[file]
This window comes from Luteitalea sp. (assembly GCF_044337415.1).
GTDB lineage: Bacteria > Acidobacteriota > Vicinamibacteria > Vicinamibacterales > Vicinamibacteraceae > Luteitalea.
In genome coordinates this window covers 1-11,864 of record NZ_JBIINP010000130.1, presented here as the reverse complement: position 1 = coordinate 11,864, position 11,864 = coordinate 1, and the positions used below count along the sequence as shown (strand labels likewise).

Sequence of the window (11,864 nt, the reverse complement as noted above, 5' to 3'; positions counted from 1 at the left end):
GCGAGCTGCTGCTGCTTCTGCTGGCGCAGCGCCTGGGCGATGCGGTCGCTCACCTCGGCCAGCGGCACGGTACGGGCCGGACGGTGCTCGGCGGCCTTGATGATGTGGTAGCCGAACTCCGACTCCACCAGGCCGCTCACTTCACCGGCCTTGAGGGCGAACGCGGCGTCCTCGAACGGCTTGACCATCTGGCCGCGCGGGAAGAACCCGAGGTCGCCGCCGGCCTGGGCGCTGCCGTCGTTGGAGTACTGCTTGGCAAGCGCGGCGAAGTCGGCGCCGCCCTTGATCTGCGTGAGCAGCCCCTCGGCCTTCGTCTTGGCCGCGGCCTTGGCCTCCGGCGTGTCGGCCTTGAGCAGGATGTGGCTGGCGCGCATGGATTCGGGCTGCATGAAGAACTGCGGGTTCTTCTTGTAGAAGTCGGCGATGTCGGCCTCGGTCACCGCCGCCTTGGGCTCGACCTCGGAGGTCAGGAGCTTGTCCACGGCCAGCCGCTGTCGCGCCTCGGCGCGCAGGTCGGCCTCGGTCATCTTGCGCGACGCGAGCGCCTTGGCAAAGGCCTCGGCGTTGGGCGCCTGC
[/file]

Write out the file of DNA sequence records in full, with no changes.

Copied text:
This window comes from Luteitalea sp. (assembly GCF_044337415.1).
GTDB lineage: Bacteria > Acidobacteriota > Vicinamibacteria > Vicinamibacterales > Vicinamibacteraceae > Luteitalea.
In genome coordinates this window covers 1-11,864 of record NZ_JBIINP010000130.1, presented here as the reverse complement: position 1 = coordinate 11,864, position 11,864 = coordinate 1, and the positions used below count along the sequence as shown (strand labels likewise).

Sequence of the window (11,864 nt, the reverse complement as noted above, 5' to 3'; positions counted from 1 at the left end):
GCGAGCTGCTGCTGCTTCTGCTGGCGCAGCGCCTGGGCGATGCGGTCGCTCACCTCGGCCAGCGGCACGGTACGGGCCGGACGGTGCTCGGCGGCCTTGATGATGTGGTAGCCGAACTCCGACTCCACCAGGCCGCTCACTTCACCGGCCTTGAGGGCGAACGCGGCGTCCTCGAACGGCTTGACCATCTGGCCGCGCGGGAAGAACCCGAGGTCGCCGCCGGCCTGGGCGCTGCCGTCGTTGGAGTACTGCTTGGCAAGCGCGGCGAAGTCGGCGCCGCCCTTGATCTGCGTGAGCAGCCCCTCGGCCTTCGTCTTGGCCGCGGCCTTGGCCTCCGGCGTGTCGGCCTTGAGCAGGATGTGGCTGGCGCGCATGGATTCGGGCTGCATGAAGAACTGCGGGTTCTTCTTGTAGAAGTCGGCGATGTCGGCCTCGGTCACCGCCGCCTTGGGCTCGACCTCGGAGGTCAGGAGCTTGTCCACGGCCAGCCGCTGTCGCGCCTCGGCGCGCAGGTCGGCCTCGGTCATCTTGCGCGACGCGAGCGCCTTGGCAAAGGCCTCGGCGTTGGGCGCCTGC